Ahmadinejad: Israel, U.S. threats to attack part of 'psychological war'
Iranian president says Israel is weak, West, not Iran, should make concessions in nuclear talks.
Tehran - Iranian President Mahmoud Ahmadinejad said Monday that reports of possible military attacks by Israel and the United States against Iran's nuclear facilities are not serious and part of a "psychological war."
"I recommend the US statesmen to skip any enmity with the Iranian nation ... also the Zionist regime is weak and currently has it own problems, although we are capable of confronting even more powerful countries [than Israel]," Ahmadinejad said.
Ahmadinejad also said Monday that he expects Iran to be self-sufficient in nuclear fuel in 2007. To reach the goal outlined by the president, Iran would need to dramatically accelerate its capacity for uranium enrichment, a process that the United Nations and the West are demanding Tehran suspend or face possible sanctions.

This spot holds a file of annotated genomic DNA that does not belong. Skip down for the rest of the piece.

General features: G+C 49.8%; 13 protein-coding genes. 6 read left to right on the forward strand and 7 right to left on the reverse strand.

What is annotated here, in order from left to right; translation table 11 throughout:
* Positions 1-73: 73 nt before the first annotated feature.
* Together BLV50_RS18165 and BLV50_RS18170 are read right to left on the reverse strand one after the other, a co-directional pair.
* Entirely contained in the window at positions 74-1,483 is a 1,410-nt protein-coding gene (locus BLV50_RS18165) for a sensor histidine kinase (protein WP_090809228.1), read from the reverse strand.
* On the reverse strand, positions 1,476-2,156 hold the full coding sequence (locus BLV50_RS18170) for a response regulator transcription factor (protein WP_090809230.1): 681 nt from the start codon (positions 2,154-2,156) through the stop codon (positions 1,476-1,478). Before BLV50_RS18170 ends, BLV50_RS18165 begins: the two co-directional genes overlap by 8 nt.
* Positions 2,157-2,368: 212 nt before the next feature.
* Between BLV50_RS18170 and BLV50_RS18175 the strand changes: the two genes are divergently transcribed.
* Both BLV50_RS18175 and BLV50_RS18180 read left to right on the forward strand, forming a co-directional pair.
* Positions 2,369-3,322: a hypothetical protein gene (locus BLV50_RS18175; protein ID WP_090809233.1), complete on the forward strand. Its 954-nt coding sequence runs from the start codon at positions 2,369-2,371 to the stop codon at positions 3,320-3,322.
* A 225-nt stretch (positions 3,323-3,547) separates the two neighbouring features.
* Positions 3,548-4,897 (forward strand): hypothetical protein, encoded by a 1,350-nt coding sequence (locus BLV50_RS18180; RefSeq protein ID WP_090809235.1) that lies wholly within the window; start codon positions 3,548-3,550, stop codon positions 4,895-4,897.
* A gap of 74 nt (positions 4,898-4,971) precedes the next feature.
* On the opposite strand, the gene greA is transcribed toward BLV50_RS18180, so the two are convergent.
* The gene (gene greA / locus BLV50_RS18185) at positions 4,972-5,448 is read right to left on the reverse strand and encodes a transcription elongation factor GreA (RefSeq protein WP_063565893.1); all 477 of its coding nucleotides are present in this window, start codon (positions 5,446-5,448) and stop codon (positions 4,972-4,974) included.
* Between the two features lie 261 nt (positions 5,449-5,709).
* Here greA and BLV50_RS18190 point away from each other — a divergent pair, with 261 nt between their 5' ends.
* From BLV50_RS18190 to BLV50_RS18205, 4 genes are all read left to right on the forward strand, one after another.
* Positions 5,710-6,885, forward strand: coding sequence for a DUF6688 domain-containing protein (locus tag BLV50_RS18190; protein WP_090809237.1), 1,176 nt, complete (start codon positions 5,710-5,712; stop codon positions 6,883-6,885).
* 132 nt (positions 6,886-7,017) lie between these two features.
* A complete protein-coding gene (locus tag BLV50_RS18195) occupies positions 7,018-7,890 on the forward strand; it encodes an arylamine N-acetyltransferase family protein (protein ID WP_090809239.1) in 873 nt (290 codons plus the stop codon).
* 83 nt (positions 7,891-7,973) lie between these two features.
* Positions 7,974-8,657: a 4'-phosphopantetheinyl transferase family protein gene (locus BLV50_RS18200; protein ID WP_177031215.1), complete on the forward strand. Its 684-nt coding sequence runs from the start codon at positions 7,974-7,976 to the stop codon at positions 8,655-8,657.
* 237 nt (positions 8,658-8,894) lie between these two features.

Ahmadinejad also said he doubts sanctions would be imposed against Iran by the United Nations Security Council but if so, such sanctions would cause no problems for the country.
"We are still in favor of negotiations over the nuclear dispute but will not allow ay country to deprive Iran from its [nuclear] rights and even sanctions, if imposed, would not cause any problems for the country," Ahmadinead told state television IRIB.
The news agency ISNA quoted the president as saying that Iran planned to run 60,000 centrifuges and cover the nuclear fuel needs until the next Iranian year which starts March 21, 2007.
Ahmadinejad had said earlier that it would take time until all the 60,000 centrifuges get operational for reaching the final aim which is production of nuclear fuel. Iran's initial aim was completing 3,000 centrifuges by March 2007.
Iranian president Mahmoud Ahmadinejad said in a meeting Monday with officials of the state-television network IRIB that not Iran, but rather the West, should make concessions in the nuclear dispute.
"A concession is necessary in any negotiation for settling a dispute but why should our right be the subject of such concessions?" he said.
Ahmadinejad called on the nation to follow the "great mission" for developing the country and presenting Islam as the "most beautiful, complete and progressive religion."
The Iranian president said last week that Iran would "go all the way" to realize acknowledgment of its nuclear rights and predicted that opponents of Iran's nuclear programs would eventually be forced to acknowledge these rights before the end of the current Iranian-calendar year which ends on March 20, 2007.